Liver Cancer (cont.)
Keith E. Stuart, MD
Keith E. Stuart, MD
Dr. Keith E. Stuart is a medical oncologist specializing in the study and treatment of cancers involving the gastrointestinal tract, with a special interest in tumors involving the liver. He was educated at Harvard University (graduating magna cum laude) and Albert Einstein College of Medicine and did his medical training at the New England Deaconess Hospital.
Melissa Conrad Stöppler, MD
Melissa Conrad Stöppler, MD
Melissa Conrad Stöppler, MD, is a U.S. board-certified Anatomic Pathologist with subspecialty training in the fields of Experimental and Molecular Pathology. Dr. Stöppler's educational background includes a BA with Highest Distinction from the University of Virginia and an MD from the University of North Carolina. She completed residency training in Anatomic Pathology at Georgetown University followed by subspecialty fellowship training in molecular diagnostics and experimental pathology.
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How is liver cancer diagnosed?
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Blood tests, imaging studies, and liver biopsy or aspiration may be used to diagnose liver cancer.
Liver cancer is not diagnosed by routine blood tests, including a standard panel of liver tests. This is why the diagnosis of liver cancer depends so much on the vigilance of the physician screening with a tumor marker (alpha-fetoprotein) in the blood and radiological imaging studies. Since most patients with liver cancer have associated liver disease (cirrhosis), their liver blood tests may not be normal to begin with. If these blood tests become abnormal or worsen due to liver cancer, this usually signifies extensive cancerous involvement of the liver. At that time, any medical or surgical treatment may be too late to save the patients.
Sometimes, however, other abnormal blood tests can indicate the presence of liver cancer. Remember that each cell type in the body contains the full complement of genetic information. What differentiates one cell type from another is the particular set of genes that are turned on or off in that cell. When cells become cancerous, certain of the cell's genes that were turned off may become turned on. Thus, in liver cancer, the cancerous liver cells may take on the characteristics of other types of cells. For example, liver cancer cells sometimes can produce hormones that are ordinarily produced in other body systems. These hormones then can cause certain abnormal blood tests, such as a high red blood count (erythrocytosis), low blood sugar (hypoglycemia) and high blood calcium (hypercalcemia).
Another abnormal blood test, high serum cholesterol (hypercholesterolemia), is seen in up to 10% of patients from Africa with liver cancer. The high cholesterol occurs because the liver cancer cells are not able to turn off (inhibit) their production of cholesterol. (Normal cells are able to turn off their production of cholesterol.)
There is no reliable or accurate screening blood test for liver cancer. The most widely used biochemical blood test is alpha-fetoprotein (AFP), which is a protein normally made by the immature liver cells in the fetus. At birth, infants have relatively high levels of AFP, which fall to normal adult levels by the first year of life. Also, pregnant women carrying babies with neural tube defects may have high levels of AFP. (A neural tube defect is an abnormal fetal brain or spinal cord that is caused by folic acid deficiency during pregnancy.)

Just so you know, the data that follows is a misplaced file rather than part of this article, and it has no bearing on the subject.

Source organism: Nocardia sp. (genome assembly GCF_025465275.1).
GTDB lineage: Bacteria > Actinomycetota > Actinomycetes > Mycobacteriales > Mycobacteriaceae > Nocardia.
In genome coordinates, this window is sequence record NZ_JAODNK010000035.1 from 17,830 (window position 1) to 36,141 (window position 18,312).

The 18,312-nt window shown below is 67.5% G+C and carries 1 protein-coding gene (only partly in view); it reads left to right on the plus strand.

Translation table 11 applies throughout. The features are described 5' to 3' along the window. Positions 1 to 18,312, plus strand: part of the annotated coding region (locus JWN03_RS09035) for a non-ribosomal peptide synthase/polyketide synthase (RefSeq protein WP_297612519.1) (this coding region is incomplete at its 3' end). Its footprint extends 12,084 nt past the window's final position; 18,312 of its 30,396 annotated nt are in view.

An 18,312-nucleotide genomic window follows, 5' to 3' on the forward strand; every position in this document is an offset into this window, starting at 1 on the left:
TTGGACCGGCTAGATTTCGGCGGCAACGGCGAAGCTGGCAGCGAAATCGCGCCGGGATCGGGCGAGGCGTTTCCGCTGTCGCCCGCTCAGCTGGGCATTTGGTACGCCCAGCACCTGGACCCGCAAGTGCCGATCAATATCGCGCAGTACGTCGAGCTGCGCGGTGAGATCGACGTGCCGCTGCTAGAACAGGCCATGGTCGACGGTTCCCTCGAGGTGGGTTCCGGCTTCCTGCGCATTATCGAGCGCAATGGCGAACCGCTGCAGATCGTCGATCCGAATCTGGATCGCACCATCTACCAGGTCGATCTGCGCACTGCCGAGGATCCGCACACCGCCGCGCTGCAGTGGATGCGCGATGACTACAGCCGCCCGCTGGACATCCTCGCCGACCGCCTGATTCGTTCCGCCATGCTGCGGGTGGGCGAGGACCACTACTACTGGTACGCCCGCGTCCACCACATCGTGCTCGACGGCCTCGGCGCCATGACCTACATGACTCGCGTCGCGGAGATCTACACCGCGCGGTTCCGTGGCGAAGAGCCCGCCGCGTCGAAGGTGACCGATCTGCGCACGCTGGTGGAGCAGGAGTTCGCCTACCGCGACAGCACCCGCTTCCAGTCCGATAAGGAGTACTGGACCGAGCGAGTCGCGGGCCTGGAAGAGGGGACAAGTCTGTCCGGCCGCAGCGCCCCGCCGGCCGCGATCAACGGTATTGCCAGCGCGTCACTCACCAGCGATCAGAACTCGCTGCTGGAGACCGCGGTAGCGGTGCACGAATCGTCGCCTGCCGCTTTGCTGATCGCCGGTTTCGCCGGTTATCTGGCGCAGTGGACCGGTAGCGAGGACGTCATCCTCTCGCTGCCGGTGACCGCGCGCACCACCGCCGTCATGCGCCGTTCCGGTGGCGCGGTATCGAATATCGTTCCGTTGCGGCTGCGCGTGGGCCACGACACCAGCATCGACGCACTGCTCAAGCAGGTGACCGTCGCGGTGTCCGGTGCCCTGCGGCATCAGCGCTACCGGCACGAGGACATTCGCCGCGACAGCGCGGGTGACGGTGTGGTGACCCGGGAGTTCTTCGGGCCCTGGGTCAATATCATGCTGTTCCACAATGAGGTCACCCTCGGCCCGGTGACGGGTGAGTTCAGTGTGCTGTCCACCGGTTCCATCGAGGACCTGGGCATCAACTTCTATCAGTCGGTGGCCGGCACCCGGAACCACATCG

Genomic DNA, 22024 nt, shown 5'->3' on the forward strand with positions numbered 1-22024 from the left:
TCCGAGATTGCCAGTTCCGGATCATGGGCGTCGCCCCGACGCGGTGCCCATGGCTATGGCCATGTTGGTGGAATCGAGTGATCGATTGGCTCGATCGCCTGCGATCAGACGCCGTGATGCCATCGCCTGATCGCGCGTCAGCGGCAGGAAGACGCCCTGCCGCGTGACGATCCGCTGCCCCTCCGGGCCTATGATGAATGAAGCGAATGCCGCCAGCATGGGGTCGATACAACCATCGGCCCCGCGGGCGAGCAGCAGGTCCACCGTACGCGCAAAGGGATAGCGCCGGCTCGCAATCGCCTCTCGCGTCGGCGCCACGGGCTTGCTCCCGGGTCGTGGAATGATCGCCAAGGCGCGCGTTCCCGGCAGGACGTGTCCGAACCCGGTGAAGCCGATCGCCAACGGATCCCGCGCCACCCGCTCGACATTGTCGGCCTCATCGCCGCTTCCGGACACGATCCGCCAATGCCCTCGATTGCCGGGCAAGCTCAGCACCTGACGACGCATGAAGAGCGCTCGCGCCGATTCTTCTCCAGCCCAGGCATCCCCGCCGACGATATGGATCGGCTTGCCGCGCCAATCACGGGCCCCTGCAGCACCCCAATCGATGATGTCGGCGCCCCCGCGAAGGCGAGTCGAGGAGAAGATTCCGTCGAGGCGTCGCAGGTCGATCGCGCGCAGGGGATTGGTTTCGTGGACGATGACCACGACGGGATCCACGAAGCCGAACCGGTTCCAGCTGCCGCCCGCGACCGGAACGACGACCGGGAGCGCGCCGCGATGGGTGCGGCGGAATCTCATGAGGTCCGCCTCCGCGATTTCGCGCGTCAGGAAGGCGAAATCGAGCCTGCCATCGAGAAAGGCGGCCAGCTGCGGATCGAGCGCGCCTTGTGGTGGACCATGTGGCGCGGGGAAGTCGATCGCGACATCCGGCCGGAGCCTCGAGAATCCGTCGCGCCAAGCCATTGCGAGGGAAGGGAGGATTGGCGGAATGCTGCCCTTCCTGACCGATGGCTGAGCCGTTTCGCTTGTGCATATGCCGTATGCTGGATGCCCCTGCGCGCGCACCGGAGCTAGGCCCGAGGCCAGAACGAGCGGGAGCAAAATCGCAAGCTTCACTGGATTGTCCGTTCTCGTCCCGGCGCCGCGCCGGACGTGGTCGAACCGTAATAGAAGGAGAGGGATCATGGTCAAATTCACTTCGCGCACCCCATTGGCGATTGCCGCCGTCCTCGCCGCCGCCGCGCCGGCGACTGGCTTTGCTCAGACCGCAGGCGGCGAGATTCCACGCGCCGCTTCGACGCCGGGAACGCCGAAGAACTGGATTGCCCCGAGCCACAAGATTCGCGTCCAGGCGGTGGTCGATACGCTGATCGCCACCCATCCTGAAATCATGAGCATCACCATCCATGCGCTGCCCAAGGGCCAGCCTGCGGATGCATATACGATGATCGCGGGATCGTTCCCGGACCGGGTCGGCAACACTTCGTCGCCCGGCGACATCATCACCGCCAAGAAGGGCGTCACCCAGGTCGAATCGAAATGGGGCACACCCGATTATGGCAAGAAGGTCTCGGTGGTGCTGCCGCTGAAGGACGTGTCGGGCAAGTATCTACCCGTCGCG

In adults, high blood levels (over 500 nanograms/milliliter) of AFP are seen in only three situations:
Several assays (tests) for measuring AFP are available. Generally, normal levels of AFP are below 10 ng/ml. Moderate levels of AFP (even almost up to 500 ng/ml) can be seen in patients with chronic hepatitis. Moreover, many patients with various types of acute and chronic liver diseases without documentable liver cancer can have mild or even moderate elevations of AFP.
The sensitivity of AFP for liver cancer is about 60%. In other words, an elevated AFP blood test is seen in about 60% of liver cancer patients. That leaves 40% of patients with liver cancer who have normal AFP levels. Therefore, a normal AFP does not exclude liver cancer. Also, as noted above, an abnormal AFP does not mean that a patient has liver cancer. It is important to note, however, that patients with cirrhosis and an abnormal AFP, despite having no documentable liver cancer, still are at very high risk of developing liver cancer. Thus, any patient with cirrhosis and an elevated AFP, particularly with steadily rising blood levels, will either most likely develop liver cancer or actually already have an undiscovered liver cancer.
An AFP greater than 500 ng/ml is very suggestive of liver cancer. In fact, the blood level of AFP loosely relates to (correlates with) the aggressiveness of the liver cancer. Finally, in patients with liver cancer and abnormal AFP levels, the AFP may be used as a marker of response to treatment. For example, an elevated AFP is expected to fall to normal in a patient whose liver cancer is successfully removed surgically (resected). People with higher AFP levels generally do not live as long as those with lower AFP levels.
There are a number of other liver cancer tumor markers that currently are research tools and not generally available. These include des-gamma-carboxyprothrombin (DCP), a variant of the gamma-glutamyltransferase enzymes, and variants of other enzymes (for example, alpha-L-fucosidase), which are produced by normal liver cells. (Enzymes are proteins that speed up biochemical reactions.) Potentially, these blood tests, used in conjunction with AFP, could be very helpful in diagnosing more cases of liver cancer than with AFP alone.
Medically Reviewed by a Doctor on 4/17/2014
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